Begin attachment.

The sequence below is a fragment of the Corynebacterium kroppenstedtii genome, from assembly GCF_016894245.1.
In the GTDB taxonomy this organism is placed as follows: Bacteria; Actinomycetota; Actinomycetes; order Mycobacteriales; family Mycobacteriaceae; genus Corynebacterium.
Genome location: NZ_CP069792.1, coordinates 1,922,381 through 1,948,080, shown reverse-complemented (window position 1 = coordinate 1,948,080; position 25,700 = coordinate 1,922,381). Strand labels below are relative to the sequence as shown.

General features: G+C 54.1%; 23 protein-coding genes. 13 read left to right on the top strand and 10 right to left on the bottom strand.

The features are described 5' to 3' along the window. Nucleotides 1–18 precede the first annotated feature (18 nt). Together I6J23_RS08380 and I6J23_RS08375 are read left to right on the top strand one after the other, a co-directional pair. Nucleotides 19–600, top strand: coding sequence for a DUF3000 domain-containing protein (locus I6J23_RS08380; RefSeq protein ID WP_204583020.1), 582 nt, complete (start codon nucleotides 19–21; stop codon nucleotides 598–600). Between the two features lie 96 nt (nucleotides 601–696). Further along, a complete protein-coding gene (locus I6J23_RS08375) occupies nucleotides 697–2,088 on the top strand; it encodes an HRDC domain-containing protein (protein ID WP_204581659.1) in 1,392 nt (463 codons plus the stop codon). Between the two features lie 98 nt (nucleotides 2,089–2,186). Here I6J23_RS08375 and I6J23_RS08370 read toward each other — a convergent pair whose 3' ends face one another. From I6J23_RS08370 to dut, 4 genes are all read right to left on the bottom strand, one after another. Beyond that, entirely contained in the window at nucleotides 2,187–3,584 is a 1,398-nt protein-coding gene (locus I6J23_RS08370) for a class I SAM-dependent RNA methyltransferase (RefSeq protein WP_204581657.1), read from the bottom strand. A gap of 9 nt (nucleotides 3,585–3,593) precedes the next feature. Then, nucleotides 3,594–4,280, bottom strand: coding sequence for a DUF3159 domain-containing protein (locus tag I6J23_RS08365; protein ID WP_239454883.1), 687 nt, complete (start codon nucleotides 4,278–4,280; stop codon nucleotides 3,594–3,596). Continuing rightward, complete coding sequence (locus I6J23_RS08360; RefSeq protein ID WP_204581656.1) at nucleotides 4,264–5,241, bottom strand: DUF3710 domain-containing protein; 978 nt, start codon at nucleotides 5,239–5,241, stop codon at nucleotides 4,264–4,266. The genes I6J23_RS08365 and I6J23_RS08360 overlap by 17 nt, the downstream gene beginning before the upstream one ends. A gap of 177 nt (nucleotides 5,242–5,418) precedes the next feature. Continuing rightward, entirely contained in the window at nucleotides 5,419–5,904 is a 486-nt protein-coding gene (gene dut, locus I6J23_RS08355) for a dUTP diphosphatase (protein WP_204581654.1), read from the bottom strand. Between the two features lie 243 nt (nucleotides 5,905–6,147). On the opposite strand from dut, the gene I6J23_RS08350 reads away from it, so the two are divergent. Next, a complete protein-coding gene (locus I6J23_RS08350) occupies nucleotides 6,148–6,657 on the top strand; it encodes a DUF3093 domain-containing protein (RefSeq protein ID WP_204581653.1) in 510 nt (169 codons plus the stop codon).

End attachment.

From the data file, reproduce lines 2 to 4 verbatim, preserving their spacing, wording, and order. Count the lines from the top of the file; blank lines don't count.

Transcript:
In the GTDB taxonomy this organism is placed as follows: Bacteria; Actinomycetota; Actinomycetes; order Mycobacteriales; family Mycobacteriaceae; genus Corynebacterium.
Genome location: NZ_CP069792.1, coordinates 1,922,381 through 1,948,080, shown reverse-complemented (window position 1 = coordinate 1,948,080; position 25,700 = coordinate 1,922,381). Strand labels below are relative to the sequence as shown.

General features: G+C 54.1%; 23 protein-coding genes. 13 read left to right on the top strand and 10 right to left on the bottom strand.